Continuities and discontinuities in the cognitive mechanisms associated with clinical and non-clinical auditory verbal hallucinations

Peter Moseley*, Ben Alderson-Day, Stephanie Common, Guy Dodgson, Rebecca Lee, Kaja Mitrenga, Jamie Moffatt, Charles Fernyhough

*Corresponding author for this work

Research output: Contribution to journalArticlepeer-review

Abstract

Auditory verbal hallucinations (AVH) are typically associated with schizophrenia but also occur in individuals without any need for care (non-clinical voice-hearers; NCVH). Cognitive models of AVH posit potential biases in source monitoring, top-down processes, or a failure to inhibit intrusive memories. However, research across clinical/non-clinical groups is limited, and the extent to which there may be continuity in cognitive mechanism across groups, as predicted by the psychosis continuum hypothesis, is unclear. We report two studies in which voice-hearers with psychosis (n = 31) and NCVH participants reporting regular spiritual voices (n = 26) completed a battery of cognitive tasks. Compared to non-voice-hearing groups (n = 33 and 28), voice-hearers with psychosis showed atypical performance on signal detection, dichotic listening, and memory inhibition tasks, but intact performance on the source monitoring task. NCVH participants, however, only showed atypical signal detection, suggesting differences between clinical and non-clinical voices potentially related to attentional control and inhibition. These findings suggest that, at the level of cognition, continuum models of hallucinations may need to take into account continuity, but also discontinuity, between clinical and non-clinical groups.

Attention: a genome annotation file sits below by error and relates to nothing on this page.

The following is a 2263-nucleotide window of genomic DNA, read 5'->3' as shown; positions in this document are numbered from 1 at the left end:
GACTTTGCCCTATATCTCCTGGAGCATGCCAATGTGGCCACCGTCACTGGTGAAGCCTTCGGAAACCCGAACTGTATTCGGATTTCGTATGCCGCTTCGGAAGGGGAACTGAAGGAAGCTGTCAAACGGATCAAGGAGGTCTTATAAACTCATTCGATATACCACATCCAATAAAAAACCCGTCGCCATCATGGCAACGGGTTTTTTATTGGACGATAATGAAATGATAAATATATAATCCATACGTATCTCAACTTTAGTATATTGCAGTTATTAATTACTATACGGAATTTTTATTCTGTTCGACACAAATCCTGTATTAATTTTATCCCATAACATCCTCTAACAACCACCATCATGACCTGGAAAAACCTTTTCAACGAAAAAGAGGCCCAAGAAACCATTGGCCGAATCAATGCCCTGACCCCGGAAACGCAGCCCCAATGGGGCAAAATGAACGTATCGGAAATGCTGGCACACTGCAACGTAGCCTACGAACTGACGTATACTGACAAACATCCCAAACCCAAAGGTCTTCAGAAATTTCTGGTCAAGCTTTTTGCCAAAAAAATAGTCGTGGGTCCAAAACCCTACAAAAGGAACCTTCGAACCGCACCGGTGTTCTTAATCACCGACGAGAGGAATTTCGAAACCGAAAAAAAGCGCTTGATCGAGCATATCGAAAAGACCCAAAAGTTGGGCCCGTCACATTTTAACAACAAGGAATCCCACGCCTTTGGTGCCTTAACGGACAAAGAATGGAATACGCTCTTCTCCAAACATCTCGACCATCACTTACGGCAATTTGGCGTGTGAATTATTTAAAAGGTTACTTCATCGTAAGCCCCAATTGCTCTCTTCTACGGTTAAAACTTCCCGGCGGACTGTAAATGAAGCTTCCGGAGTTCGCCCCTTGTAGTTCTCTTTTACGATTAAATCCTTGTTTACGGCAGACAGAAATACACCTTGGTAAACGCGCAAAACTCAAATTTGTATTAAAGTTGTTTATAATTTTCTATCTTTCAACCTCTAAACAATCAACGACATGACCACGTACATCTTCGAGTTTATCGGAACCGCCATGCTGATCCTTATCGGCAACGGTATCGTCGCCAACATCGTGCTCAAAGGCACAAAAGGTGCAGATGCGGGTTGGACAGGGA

Original languageEnglish
JournalClinical Psychological Science
DOIs
Publication statusAccepted/In press - 2 Sep 2021

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